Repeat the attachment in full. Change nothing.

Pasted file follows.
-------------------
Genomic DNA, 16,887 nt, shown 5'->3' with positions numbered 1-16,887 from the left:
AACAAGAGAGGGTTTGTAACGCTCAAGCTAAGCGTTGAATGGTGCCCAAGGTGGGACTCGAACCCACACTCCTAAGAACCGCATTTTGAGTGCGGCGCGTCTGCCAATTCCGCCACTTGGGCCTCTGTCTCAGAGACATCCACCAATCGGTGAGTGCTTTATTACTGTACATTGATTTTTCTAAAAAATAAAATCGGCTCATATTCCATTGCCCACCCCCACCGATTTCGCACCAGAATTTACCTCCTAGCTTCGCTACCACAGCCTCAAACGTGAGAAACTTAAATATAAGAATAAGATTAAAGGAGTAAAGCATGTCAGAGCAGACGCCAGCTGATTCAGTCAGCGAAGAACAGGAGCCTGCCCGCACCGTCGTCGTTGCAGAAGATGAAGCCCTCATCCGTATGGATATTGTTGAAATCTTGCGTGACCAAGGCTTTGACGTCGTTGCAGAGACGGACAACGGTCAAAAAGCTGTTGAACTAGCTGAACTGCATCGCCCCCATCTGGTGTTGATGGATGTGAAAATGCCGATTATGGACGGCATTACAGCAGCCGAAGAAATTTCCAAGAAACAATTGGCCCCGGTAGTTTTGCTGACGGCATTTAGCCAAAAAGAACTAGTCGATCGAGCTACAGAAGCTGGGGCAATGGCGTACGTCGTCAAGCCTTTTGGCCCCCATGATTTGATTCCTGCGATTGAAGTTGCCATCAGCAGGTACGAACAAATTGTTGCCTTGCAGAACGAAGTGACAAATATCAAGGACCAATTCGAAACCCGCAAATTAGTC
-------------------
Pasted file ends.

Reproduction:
Genomic DNA, 16,887 nt, shown 5'->3' with positions numbered 1-16,887 from the left:
AACAAGAGAGGGTTTGTAACGCTCAAGCTAAGCGTTGAATGGTGCCCAAGGTGGGACTCGAACCCACACTCCTAAGAACCGCATTTTGAGTGCGGCGCGTCTGCCAATTCCGCCACTTGGGCCTCTGTCTCAGAGACATCCACCAATCGGTGAGTGCTTTATTACTGTACATTGATTTTTCTAAAAAATAAAATCGGCTCATATTCCATTGCCCACCCCCACCGATTTCGCACCAGAATTTACCTCCTAGCTTCGCTACCACAGCCTCAAACGTGAGAAACTTAAATATAAGAATAAGATTAAAGGAGTAAAGCATGTCAGAGCAGACGCCAGCTGATTCAGTCAGCGAAGAACAGGAGCCTGCCCGCACCGTCGTCGTTGCAGAAGATGAAGCCCTCATCCGTATGGATATTGTTGAAATCTTGCGTGACCAAGGCTTTGACGTCGTTGCAGAGACGGACAACGGTCAAAAAGCTGTTGAACTAGCTGAACTGCATCGCCCCCATCTGGTGTTGATGGATGTGAAAATGCCGATTATGGACGGCATTACAGCAGCCGAAGAAATTTCCAAGAAACAATTGGCCCCGGTAGTTTTGCTGACGGCATTTAGCCAAAAAGAACTAGTCGATCGAGCTACAGAAGCTGGGGCAATGGCGTACGTCGTCAAGCCTTTTGGCCCCCATGATTTGATTCCTGCGATTGAAGTTGCCATCAGCAGGTACGAACAAATTGTTGCCTTGCAGAACGAAGTGACAAATATCAAGGACCAATTCGAAACCCGCAAATTAGTC